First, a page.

Because of this, and because of the training in public affairs imparted in such structures as the one which is to rise on this spot, we hail the Town Hall as one of the educational influences to be reckoned with the Public Library and the High School in the advancement of the community. There is certainly nothing garnered from the history of the past, nothing to be gleaned from the wisdom of the sage and the scholar, which is not to find its counterpart in the purest and most remarkable of all governments, the gathering of the citizens to consider and regulate the matters of common interest.

And so, it is a satisfaction to those whom I represent, that we have had a share in laying—square, level and plumb— the corner-stone of the edifice which, when its parts are fitly jointed together, is to become the center of your municipal life.

May it arise in beauty, to be the home of wisdom in the plans and purposes here considered and adopted, and may those to whom the execution of those plans is entrusted acquit themselves with the strength of men, in guarding the interests of the people. While the fountain head is kept free from corruption in this and thousands of other communities, the stream of beneficence will flow unchecked to bless the land and to perpetuate our scheme of government which is never to fail because it is founded upon a rock, more firm than any of those that guard this wave-beaten shore, the education and development of the people by the Library, by the School and by the Town Hall.

AT CORNER STONE LAYING IN NEWTON, SEPTEMBER 1913

From Proceedings, Page 1913-181:

The 29th day of September, 1813, was the day assigned for laying the corner-stone of this church by R. W. Francis J. Oliver who was then Deputy Grand Master of the Grand Lodge of Massachusetts and later Grand Master. He was assisted by Rev. John Sylvester Gardiner, Rector of Trinity Church of Boston, and by Rev. Dr. Asa Eaton, Rector of Christ Church, who was at that time, Grand Chaplain, and who served the Grand Lodge in that capacity for twelve years. He afterwards in 1819 became Deputy Grand Master, and held membership in the Grand Lodge, by virtue of holding that office for thirty-eight years, until his death in 1858. Escort duty was performed by Meridian Lodge, chartered at Watertown in 1797; removed to Needham and thence to Newton, and finding its home in Natick in 1852.

It is interesting to note that to-day as then, it is our Deputy Grand Master who oversees our work, the officers of the Church are assisting, and our escort is furnished by the same Lodge which acted in like capacity one hundred years ago.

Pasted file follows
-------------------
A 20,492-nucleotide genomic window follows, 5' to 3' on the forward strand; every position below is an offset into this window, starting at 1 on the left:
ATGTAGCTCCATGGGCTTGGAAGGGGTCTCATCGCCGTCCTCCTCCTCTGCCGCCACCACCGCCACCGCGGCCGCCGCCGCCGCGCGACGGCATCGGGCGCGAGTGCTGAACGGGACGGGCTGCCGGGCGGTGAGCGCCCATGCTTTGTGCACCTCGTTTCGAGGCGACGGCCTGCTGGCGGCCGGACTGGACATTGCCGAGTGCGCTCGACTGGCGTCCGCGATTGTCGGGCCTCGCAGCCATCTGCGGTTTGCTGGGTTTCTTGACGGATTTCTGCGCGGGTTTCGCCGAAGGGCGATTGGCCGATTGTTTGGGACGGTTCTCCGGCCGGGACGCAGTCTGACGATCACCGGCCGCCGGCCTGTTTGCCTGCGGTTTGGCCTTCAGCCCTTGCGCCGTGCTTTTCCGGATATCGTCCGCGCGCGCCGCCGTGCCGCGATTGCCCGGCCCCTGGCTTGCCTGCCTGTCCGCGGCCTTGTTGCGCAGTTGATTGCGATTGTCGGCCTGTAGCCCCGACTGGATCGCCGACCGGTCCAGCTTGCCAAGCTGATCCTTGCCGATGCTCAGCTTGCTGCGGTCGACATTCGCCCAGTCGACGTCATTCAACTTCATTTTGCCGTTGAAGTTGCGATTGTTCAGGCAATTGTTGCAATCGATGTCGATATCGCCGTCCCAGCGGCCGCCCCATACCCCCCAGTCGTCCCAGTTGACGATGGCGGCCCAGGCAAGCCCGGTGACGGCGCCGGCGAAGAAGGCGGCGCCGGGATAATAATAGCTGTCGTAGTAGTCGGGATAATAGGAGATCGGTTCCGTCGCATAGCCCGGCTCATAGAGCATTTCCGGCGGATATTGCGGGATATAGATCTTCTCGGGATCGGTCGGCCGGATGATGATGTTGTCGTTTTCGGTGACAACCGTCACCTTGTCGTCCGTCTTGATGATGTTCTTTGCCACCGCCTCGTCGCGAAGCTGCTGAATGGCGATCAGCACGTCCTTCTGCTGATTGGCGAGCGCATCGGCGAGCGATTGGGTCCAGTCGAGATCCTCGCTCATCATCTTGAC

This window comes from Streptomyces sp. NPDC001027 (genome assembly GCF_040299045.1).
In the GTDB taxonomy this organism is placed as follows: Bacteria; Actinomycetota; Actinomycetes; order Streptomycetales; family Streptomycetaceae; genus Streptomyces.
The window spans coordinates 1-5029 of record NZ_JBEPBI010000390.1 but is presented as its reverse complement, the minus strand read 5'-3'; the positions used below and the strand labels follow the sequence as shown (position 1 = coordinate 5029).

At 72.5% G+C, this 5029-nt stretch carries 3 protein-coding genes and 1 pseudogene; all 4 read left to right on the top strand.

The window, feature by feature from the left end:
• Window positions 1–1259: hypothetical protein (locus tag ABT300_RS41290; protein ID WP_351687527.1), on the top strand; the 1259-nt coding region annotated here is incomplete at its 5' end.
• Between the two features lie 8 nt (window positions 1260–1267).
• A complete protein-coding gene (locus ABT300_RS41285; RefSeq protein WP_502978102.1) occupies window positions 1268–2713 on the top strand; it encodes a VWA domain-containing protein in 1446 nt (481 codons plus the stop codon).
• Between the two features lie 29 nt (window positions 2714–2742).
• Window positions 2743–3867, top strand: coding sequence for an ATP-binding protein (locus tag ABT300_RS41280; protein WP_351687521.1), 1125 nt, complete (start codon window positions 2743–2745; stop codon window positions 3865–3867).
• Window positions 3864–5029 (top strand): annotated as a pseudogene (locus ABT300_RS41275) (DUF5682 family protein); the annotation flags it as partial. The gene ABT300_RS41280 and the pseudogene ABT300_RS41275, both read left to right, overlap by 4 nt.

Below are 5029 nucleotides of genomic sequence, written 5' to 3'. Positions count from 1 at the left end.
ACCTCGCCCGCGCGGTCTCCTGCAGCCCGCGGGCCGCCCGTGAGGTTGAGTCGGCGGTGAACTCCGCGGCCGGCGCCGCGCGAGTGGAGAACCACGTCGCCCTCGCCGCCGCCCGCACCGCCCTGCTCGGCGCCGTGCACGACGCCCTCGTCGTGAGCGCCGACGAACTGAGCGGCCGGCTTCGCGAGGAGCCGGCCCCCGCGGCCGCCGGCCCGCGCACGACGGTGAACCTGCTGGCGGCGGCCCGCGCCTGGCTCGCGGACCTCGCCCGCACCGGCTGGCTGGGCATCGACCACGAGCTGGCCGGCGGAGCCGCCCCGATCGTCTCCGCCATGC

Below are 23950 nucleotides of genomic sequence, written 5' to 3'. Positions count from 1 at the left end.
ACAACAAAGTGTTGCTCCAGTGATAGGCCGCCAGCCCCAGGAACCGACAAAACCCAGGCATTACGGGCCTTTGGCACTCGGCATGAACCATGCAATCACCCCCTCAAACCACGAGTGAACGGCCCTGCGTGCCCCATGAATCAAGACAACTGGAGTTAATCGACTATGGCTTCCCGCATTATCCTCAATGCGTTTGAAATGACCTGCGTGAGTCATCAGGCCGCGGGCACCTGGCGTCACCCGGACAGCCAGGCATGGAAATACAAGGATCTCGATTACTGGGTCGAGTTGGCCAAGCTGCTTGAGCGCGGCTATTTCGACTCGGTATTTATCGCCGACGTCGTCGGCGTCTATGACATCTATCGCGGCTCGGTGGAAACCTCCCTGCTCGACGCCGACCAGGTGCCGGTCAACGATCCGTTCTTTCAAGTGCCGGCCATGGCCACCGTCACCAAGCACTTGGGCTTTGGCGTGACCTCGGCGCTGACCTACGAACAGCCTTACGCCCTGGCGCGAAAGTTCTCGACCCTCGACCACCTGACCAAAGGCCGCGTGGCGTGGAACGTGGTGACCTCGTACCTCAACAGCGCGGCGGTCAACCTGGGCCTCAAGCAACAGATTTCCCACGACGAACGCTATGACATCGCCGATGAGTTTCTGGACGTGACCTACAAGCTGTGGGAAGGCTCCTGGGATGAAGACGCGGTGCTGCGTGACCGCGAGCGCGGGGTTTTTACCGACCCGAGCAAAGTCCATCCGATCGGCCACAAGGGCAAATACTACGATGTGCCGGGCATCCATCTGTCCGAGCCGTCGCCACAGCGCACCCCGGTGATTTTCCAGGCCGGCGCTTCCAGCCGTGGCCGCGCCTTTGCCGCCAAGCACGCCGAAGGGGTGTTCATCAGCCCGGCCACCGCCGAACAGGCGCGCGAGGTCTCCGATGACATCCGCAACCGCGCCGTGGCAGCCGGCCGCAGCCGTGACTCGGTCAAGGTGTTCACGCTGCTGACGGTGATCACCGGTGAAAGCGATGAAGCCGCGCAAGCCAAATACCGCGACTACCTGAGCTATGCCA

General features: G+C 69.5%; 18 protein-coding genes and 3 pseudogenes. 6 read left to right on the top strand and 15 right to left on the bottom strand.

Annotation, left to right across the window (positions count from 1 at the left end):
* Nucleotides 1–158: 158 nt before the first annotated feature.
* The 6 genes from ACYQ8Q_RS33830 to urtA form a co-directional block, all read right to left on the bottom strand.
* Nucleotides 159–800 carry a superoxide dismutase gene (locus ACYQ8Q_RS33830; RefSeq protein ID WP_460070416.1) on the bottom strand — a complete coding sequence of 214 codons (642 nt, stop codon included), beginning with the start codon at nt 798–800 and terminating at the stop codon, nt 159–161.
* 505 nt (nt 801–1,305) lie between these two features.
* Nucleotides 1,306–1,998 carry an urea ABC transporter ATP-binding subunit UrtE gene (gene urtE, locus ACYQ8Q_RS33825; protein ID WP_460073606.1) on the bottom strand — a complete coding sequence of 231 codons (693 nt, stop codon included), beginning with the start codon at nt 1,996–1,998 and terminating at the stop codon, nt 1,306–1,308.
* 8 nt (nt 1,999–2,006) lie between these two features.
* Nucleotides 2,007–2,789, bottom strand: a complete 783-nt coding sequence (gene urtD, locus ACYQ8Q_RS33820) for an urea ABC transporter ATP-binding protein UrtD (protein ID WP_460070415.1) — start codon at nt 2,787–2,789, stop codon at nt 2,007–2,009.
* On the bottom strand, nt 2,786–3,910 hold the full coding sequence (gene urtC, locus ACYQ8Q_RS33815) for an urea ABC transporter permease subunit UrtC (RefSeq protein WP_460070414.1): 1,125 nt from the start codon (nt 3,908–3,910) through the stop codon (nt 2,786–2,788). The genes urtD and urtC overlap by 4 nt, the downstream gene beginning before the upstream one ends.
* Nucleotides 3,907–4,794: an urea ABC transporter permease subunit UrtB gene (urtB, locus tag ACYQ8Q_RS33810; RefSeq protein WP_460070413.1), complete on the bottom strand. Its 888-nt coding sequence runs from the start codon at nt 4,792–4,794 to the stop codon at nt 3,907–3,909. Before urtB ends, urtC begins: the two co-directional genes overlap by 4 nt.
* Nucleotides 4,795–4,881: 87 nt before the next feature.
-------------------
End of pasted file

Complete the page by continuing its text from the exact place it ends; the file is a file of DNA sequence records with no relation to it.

The ceremony in which we have this afternoon taken part is believed to be without a precedent in the history of this Grand Lodge. It has a remarkable Masonic and moral-significance. Upon the one hundredth anniversary of the founding of a church in this village, the successors of those who met to signalize its inception by laying the corner-stone of this edifice have assembled, Church, Grand Lodge and Lodge, to examine and review what was done by our predecessors, and to re-establish the foundations then built upon, and the fact that the expiration of a century finds these parties in accord demonstrates, more unmistakably than could be done by written and printed word, the permanence of them all, and teaches the lesson that this continued harmonious action exists because of the character of these institutions. The Church, because it is builded upon the rock of Christian faith, precept and teaching, endures, and the gates of hell shall not prevail against it, and the Masonic Institution, tried as by fire in the years that have elapsed, remains now as then the handmaid of the Church — because it is striving for the same end, the elevation of mankind, until those who enter its portals shall be fitted as living stones for that spiritual building, eternal in the heavens, of which the Church is the visible symbol on earth.

It is sometimes said that nothing succeeds like success. It may be more properly said that nothing endures like character. All else is temporary and fleeting. The permanence of the Church, the continued existence of the Masonic Fraternity, is secure so long as they strive to seek the divine ideal, and to imitate the divine example.

God grant that we who are gathered here to-day, and those who press on to fill our places, shall so order our lives and conduct that not only for a century to come, but for the eons of time and eternity which lie before us, it may be known that we are walking with God; we are helping to carry out His wise and infinite purposes; and so doing, are growing into His likeness.

We stand here looking backward to the story of the past; may we from the same vantage ground look forward with hope for a record of even a brighter and better future.


Distinguished Brothers